Florida is no stranger to a revolving door at running back, as it has often relied on a by-committee approach to the backfield.
And Georgia is no different, but its offense will likely present UF with a unique challenge Saturday in Jacksonville.
Once again, Georgia has two quarterbacks on the roster fully capable of running the offense, and it seems the fanbase is split on who gives the team the best chance at succeeding.
There’s sophomore Jake Fromm, who took over for then-starter Jacob Eason, now at Washington, last season, and Fromm helped lead UGA to a spot in the national championship game, where the Crimson Tide prevailed with an inexperienced QB of their own.
Fromm would start the 2018 season as UGA’s starter, but history would soon repeat itself, as freshman Justin Fields has looked more than capable of running the offense.
Following the 36-16 loss to LSU, Georgia head coach Kirby Smart gave Fields a ringing endorsement despite the freshman sitting out just his second game this season.
Despite his limited role this season, Smart said Fields looked capable of running Georgia’s entire pro-style offense — meaning UGA may have used the interim period since the loss to the Tigers to once again settle a quarterback controversy.
The truth is Florida will have to gameplan for both Fields and Fromm.
“You just got to prep for their skillset, like Fromm he’s more of a passing guy and the freshman (Fields) is like a running type,” UF linebacker Rayshad Jackson said. “So we just prep for what their ability is.”
Gators coach Dan Mullen believes Fields will be used primarily in situations that required a mobile quarterback, too.
“They’ve used (Fields) primarily as a runner in that aspect. But you have the opportunity to create some new wrinkles within your scheme, within your system. So we’ll see. If we get more of him in the game, obviously it’s a little different player than Fromm in what he does with his skill set,” Mullen said. “Obviously, like I said, being a little more of a runner in how they utilize him. But we’ve got to be ready for both of them.”
Although Jackson and Mullen prefaced their evaluations with the caveat that the team had yet to seriously scout both quarterbacks, the statistics this season don’t quite back up their assessments. While it’s true Fields has contributed on the ground for Georgia, rushing 18 times for 136 yards and three touchdowns, it’s been the freshman’s arm that has Smart and Co. confident he can lead the offense sooner rather than later.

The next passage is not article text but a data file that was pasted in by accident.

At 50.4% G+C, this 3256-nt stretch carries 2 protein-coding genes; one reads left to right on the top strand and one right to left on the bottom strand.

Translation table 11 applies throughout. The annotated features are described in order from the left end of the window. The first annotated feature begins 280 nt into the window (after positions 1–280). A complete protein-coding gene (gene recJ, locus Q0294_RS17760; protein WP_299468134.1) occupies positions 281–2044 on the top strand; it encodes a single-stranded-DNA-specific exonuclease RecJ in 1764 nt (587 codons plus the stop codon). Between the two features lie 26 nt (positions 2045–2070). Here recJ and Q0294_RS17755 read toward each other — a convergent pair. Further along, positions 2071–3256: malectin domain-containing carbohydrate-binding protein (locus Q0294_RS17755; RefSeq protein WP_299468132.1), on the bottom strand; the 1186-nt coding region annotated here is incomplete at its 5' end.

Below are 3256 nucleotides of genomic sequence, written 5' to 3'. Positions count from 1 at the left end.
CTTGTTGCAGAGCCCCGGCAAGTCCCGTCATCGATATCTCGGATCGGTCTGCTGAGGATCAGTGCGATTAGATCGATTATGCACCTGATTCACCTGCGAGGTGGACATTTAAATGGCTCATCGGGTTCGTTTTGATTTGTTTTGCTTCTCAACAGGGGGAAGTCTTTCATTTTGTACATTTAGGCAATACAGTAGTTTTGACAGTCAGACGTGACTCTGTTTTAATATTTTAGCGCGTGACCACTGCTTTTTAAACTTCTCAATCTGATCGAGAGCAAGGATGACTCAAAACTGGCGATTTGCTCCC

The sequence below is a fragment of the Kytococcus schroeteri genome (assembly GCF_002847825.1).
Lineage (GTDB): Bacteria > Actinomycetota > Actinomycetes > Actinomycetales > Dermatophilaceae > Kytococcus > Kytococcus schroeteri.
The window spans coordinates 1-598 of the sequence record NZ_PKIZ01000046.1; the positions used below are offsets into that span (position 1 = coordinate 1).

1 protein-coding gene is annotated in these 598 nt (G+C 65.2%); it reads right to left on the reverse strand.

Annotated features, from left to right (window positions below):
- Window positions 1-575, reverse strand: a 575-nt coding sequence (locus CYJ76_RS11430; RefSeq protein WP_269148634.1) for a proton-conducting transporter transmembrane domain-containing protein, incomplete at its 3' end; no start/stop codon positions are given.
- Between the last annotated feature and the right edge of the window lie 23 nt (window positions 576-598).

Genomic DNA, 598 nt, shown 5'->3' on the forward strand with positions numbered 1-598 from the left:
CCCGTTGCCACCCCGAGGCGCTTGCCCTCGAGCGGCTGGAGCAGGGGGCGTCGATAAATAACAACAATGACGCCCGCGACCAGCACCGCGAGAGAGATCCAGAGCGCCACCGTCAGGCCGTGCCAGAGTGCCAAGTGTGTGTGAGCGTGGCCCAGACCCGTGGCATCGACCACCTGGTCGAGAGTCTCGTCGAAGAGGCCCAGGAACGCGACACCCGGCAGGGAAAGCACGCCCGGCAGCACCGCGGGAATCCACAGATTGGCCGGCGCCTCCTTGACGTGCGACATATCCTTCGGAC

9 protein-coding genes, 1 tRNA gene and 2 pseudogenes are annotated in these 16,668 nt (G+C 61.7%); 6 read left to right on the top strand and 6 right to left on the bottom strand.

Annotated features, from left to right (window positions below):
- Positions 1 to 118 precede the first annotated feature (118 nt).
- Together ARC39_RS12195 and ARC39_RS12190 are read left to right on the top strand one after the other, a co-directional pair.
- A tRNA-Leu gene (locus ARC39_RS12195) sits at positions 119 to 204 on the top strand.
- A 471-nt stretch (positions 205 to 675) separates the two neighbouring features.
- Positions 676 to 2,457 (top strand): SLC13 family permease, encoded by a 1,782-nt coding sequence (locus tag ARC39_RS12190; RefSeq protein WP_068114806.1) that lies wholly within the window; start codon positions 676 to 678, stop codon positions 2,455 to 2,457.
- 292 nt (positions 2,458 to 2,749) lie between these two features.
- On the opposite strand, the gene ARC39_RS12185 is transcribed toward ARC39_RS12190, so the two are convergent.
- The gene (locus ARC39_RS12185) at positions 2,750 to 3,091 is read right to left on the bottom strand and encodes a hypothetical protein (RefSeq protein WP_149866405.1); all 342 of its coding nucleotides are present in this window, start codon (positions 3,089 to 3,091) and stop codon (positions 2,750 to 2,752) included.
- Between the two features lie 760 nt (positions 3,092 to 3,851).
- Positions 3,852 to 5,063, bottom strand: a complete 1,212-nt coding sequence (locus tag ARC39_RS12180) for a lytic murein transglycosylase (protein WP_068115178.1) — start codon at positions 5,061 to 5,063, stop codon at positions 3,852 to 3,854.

Fields has completed 18 of his 25 pass attempts, a 72-percent completion percentage, for 200 yards and two touchdowns, meaning any notion Fields can’t lead a pro-style offense is woefully misinformed.
Florida wasn’t expected to be well-versed in the opposition’s personnel just yet, but UF is at least aware of the threat that comes with rotating quarterbacks. Yet this isn’t a situation akin to Tim Tebow and Chris Leak, where one quarterback clearly gives you an advantage in certain situations. Both Fromm and Fields are progressing well to date — although Jackson is right in that the freshman’s running ability adds another layer to Georgia’s offense.
Regardless of who is standing in the pocket, Florida is sticking with the same gameplan: harass and pressure the quarterback all afternoon. It’s a plan that’s worked wonders when it succeeds, and one that more often than not leaves Florida exposed when it doesn’t.
Although the challenge has changed, the Gators are focusing on what has got them to a 6-1 record heading into The World’s Largest Outdoor Cocktail Party — controlling the variables that can be controlled.
“We’ve got talented pass-rushers. We’ve got guys up front, guys up front that can stop the run,” Gators defensive tackle Adam Shuler said, “and all hell’s going to break loose when we rush the passer.”